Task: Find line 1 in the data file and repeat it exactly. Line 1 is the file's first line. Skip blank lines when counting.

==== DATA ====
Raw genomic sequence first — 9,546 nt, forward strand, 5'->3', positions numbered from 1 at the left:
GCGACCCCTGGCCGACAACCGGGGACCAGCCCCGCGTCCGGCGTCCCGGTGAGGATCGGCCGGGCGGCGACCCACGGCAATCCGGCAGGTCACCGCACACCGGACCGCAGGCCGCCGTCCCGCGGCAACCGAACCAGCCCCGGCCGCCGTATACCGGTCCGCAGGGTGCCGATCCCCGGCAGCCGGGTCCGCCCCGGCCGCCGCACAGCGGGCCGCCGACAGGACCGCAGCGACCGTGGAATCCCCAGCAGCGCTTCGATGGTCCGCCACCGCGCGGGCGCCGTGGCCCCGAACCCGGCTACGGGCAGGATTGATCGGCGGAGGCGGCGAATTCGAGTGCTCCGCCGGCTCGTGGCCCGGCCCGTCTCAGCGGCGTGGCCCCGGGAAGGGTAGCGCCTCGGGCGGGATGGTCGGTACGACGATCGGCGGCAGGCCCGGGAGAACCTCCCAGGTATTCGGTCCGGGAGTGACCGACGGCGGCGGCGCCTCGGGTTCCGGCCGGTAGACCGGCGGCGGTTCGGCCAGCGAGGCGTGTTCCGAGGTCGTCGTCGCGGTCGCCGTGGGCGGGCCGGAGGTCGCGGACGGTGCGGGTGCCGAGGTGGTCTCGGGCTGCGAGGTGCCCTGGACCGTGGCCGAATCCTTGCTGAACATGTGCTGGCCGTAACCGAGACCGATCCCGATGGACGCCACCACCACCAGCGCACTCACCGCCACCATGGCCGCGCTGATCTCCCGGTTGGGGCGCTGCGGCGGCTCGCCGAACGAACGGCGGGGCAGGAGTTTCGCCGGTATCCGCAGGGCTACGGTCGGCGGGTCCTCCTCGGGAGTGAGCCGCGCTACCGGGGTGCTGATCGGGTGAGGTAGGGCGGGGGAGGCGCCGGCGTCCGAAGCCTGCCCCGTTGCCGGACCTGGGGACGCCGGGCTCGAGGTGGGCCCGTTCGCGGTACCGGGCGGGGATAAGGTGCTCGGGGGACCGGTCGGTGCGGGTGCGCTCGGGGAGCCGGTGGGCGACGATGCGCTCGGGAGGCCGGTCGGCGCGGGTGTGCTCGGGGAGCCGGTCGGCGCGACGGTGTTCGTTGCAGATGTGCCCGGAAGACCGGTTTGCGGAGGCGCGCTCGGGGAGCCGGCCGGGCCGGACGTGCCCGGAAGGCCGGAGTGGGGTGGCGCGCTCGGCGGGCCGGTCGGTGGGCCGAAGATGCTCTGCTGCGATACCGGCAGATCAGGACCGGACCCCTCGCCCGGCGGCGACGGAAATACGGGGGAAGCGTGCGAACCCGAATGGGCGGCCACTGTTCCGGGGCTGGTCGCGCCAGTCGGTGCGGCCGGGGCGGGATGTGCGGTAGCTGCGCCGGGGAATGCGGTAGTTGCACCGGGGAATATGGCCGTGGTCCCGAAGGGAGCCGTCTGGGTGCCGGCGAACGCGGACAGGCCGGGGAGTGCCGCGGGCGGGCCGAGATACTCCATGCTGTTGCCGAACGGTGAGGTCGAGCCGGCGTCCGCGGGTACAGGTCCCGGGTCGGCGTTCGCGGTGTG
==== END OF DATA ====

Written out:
Raw genomic sequence first — 9,546 nt, forward strand, 5'->3', positions numbered from 1 at the left: